Of course, the 70-point outing against the Dolphins tanked that number.

“When your unit plays that way, my first thought is that it’s me,” Joseph said. “[It’s about] doing better as a coach and getting guys ready for the challenge. It was a tough day from play one to play whatever we played. As an experienced coach, when those days happen, it’s always me first. I’ll fix it quickly. I have to.”

Despite the slow start, the Broncos’ defense believes in Joseph to help turn the unit around.

“Obviously, he was very disappointed,” Surtain said. “I mean, everybody was. But the thing with him is, he’s always the same person. No matter what, he believes in us, believes in his whole defensive unit. When you’ve got a guy like that, that believes in you, all you’ve gotta do is just play of one another, just work for one another on the defensive side of the ball. Because it doesn’t take one person, doesn’t take two people, it takes all 11.”

Simmons stood firmly in Joseph’s corner when asked about his coach’s performance.

“You go and watch that film and there are numerous amoonts of things, obviously, that went wrong,” he said. “But in no way ,shape or form does that come down to one person.”

Simmons thinks the Broncos’ defense, which has carried the team for seven years, can turn around.

“Coach Joseph, I believe in him,” Simmons said. “I believe in his staff. I believe in the players that we have in the room.”

The Broncos have a chance to bounce back against the Bears on Sunday. Justin Fields is an electric threat at quarterback, but Chicago hasn’t been able to turn his athletic ability into success. The Bears have only won five games with Fields at quarterback since he took over as a rookie in 2021 and they’ve lost 13 games in a row.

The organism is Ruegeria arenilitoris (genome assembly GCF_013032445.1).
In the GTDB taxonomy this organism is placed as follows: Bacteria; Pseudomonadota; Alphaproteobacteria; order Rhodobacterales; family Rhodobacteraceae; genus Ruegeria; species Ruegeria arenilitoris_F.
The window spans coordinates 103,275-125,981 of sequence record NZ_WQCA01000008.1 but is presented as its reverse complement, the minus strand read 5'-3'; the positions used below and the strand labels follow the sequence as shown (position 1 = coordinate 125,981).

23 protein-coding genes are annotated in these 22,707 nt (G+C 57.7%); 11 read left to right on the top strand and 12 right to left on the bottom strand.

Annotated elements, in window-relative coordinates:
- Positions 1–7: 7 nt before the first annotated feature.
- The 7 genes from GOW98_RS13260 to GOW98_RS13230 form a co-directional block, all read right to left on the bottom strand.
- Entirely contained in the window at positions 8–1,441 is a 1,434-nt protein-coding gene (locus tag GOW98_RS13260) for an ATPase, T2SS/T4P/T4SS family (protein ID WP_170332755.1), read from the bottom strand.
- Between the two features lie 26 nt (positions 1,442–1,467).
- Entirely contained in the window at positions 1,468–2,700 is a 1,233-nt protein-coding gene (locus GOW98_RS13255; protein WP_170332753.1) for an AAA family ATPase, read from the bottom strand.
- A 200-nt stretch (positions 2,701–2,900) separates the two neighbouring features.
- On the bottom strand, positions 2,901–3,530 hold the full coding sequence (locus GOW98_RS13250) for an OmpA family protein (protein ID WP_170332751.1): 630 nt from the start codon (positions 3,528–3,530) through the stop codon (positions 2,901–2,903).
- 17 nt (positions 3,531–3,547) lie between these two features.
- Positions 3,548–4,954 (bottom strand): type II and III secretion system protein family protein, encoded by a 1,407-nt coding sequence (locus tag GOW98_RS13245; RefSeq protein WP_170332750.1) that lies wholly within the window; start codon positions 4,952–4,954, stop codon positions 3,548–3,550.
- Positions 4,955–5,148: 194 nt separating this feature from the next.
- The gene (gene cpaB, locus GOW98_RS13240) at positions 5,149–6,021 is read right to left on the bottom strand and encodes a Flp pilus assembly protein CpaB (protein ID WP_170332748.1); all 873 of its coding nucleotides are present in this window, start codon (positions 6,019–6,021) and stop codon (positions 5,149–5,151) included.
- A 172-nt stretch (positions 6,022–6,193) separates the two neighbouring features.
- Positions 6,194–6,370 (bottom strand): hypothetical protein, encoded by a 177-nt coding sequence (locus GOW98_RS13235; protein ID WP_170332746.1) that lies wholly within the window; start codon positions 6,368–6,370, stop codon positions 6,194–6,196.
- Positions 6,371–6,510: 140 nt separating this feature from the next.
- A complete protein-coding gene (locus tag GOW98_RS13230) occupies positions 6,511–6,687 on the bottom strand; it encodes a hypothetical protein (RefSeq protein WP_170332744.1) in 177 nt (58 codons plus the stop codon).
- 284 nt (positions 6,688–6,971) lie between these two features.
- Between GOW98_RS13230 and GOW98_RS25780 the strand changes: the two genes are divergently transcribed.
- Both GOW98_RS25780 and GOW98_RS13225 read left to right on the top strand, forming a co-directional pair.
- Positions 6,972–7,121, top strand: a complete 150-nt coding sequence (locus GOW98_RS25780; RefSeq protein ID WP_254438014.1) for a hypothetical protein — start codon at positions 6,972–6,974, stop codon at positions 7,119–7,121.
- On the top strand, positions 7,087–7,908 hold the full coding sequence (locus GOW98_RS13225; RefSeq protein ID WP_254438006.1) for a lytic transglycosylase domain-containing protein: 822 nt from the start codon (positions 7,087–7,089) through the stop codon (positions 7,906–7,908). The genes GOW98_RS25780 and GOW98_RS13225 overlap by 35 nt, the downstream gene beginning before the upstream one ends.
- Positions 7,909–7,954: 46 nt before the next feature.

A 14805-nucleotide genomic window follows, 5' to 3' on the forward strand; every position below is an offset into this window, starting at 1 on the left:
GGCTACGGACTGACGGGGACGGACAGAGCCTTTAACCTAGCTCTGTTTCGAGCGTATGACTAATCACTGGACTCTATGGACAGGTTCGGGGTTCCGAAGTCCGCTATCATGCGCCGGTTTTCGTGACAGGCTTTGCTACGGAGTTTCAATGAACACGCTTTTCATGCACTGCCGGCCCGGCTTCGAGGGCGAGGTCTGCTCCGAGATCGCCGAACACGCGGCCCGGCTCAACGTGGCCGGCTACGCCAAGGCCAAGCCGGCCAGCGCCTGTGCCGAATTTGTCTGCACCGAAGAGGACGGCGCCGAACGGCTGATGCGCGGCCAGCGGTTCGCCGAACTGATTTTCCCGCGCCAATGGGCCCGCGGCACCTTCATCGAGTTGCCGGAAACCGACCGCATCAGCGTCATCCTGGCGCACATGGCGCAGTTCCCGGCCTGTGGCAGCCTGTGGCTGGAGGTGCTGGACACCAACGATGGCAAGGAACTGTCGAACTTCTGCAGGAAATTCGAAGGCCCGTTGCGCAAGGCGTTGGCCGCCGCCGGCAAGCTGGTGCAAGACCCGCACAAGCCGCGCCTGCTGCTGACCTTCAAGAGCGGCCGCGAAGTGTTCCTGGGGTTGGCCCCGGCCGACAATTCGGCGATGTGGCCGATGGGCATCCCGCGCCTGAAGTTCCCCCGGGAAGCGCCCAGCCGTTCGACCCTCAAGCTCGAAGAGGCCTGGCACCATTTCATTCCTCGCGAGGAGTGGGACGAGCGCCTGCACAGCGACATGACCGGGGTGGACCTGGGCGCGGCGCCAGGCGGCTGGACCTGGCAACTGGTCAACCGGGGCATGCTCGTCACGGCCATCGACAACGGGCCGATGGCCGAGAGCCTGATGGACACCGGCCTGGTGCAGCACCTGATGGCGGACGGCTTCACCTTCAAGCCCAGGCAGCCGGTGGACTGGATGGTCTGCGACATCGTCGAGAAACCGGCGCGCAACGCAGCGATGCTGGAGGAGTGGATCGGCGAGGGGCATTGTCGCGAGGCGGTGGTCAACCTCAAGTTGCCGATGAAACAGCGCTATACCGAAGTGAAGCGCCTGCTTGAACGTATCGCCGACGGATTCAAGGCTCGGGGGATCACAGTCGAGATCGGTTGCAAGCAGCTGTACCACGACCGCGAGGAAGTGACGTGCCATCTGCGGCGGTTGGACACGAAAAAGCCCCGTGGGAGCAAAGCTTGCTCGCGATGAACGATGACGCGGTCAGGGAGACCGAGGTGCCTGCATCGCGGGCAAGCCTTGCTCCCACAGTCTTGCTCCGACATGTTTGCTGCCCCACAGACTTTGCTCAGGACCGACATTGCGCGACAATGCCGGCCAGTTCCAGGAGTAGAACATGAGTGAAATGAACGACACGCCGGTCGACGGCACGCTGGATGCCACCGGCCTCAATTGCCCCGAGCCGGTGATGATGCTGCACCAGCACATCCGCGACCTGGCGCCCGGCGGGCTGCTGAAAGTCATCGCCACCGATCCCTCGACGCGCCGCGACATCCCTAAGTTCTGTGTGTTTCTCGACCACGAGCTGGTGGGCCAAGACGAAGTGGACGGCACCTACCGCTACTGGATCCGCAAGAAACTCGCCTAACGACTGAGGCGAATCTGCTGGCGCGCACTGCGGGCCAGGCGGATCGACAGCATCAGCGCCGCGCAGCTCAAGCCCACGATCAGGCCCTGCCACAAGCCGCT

“He’s just an all-around athlete,” Surtain said. “He just possess a different trait from the majority of the quarterbacks in the NFL with his running ability. He’s very strong. He’s got a strong arm, as well. With a guy like that, the challenge is keeping him contained, keep him in the pocket. He’s very dangerous when he runs the ball, so that’s the main thing for us defensively.”

The Broncos are favored against the Bears and will be favored again next week against the Jets, if they can handle business on Sunday. All of a sudden, that 0-3 record could turn into a 2-3 record with a trip to Kansas City for a Thursday Night Football game on the docket.

But a win in Chicago is the key to getting the season back on track.

“All you need is one to get that momentum swing, just to have that winning feeling,” Surtain said. “This game is very important for us. Obviously, we want that first win in our column. We’re preparing the right way, just focused on winning, building that winning culture for this week.”

Simmons, who is questionable for Sunday’s game, has a similar feeling.

“The way I’m approaching it is your backs are against the wall,” he said. “You’re fighting, you’re scratching, you’re clawing. Both teams need one.”


Henry was born in Columbia Falls, Montana and graduated from Columbia Falls High School in 2015. He earned bachelor's degrees in journalism and economics from the University of Montana in 2019. After graduation, he joined DNVR. He spent three years covering the University of Colorado before moving to the Broncos beat ahead of the 2022 season. Henry joined DNVR as a remote staff writer in 2017, providing support to BSN's Broncos beat reporters. He interned at DNVR headquarters in the summer of 2018 and accepted a full-time position after graduating from UM. Follow Henry on Twitter - @HenryChisholm